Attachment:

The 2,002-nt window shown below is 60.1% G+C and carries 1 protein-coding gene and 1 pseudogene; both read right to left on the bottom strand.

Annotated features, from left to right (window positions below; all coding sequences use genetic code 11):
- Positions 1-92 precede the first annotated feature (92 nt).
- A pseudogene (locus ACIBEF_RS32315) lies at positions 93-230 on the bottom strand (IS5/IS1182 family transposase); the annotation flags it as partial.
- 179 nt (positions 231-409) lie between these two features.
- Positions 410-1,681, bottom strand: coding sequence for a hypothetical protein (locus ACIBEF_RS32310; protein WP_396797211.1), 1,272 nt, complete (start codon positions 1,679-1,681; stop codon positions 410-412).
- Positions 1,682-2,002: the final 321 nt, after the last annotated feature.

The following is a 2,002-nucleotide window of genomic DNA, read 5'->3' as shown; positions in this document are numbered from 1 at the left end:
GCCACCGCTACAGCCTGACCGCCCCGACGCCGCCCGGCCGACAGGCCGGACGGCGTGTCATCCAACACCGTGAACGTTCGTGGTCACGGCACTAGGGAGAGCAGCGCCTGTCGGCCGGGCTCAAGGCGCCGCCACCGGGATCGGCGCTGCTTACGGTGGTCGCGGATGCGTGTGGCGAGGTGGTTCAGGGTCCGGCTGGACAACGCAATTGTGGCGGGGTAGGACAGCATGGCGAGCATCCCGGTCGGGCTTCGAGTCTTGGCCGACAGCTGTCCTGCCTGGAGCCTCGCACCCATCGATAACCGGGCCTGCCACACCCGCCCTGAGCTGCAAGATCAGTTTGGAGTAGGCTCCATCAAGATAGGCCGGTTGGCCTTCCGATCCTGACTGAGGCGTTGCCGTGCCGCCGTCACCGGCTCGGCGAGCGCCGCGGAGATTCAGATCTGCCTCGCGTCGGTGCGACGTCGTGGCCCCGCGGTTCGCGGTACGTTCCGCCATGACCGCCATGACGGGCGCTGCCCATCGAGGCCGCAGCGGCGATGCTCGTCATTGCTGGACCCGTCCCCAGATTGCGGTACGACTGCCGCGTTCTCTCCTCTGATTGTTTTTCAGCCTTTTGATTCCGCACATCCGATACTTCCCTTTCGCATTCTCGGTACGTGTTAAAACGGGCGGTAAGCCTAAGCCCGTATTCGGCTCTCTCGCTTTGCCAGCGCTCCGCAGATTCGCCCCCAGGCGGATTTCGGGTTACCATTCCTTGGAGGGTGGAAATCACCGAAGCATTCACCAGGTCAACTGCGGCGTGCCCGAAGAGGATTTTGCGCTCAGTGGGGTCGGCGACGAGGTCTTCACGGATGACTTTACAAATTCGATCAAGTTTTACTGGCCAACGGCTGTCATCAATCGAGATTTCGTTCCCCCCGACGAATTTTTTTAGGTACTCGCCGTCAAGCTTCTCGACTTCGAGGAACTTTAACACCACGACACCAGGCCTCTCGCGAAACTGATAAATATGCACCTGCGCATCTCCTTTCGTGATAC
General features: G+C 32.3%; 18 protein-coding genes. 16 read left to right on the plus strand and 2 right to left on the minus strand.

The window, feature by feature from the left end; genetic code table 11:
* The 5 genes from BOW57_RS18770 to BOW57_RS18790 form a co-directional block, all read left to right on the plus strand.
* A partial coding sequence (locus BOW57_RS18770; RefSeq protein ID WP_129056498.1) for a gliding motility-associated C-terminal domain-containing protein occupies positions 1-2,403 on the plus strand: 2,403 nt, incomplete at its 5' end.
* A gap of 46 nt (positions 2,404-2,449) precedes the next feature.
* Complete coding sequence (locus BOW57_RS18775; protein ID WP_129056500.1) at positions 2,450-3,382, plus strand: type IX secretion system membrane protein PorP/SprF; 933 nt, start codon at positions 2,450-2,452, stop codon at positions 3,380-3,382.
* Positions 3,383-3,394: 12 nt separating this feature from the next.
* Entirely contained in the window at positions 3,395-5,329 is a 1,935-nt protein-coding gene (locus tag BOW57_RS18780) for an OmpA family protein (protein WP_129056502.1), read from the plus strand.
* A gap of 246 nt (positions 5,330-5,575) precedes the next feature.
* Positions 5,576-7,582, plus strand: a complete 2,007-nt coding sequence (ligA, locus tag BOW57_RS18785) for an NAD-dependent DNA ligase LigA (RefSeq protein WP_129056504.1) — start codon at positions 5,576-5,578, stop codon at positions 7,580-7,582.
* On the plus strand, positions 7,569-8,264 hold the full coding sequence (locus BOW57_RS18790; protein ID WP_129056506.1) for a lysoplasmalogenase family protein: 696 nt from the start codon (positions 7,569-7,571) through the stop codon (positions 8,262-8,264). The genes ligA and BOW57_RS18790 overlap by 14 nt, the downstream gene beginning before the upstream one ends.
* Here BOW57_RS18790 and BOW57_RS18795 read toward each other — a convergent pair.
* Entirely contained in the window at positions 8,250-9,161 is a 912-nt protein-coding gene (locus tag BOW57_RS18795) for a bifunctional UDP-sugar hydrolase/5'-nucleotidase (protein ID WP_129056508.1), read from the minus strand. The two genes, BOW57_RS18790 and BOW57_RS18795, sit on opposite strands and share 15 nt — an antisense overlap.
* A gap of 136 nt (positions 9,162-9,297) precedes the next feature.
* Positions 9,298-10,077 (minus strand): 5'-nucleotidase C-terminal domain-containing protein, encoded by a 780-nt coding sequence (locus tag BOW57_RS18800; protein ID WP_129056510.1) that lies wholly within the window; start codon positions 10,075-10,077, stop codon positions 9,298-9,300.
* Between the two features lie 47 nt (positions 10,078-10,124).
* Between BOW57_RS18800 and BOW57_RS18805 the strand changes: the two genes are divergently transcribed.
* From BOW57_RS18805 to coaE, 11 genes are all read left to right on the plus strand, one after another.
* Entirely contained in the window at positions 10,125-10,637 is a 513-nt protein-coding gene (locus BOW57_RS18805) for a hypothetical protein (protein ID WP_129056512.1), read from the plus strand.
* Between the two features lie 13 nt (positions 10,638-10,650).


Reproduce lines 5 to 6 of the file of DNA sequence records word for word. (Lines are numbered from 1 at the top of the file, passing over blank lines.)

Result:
- 179 nt (positions 231-409) lie between these two features.
- Positions 410-1,681, bottom strand: coding sequence for a hypothetical protein (locus ACIBEF_RS32310; protein WP_396797211.1), 1,272 nt, complete (start codon positions 1,679-1,681; stop codon positions 410-412).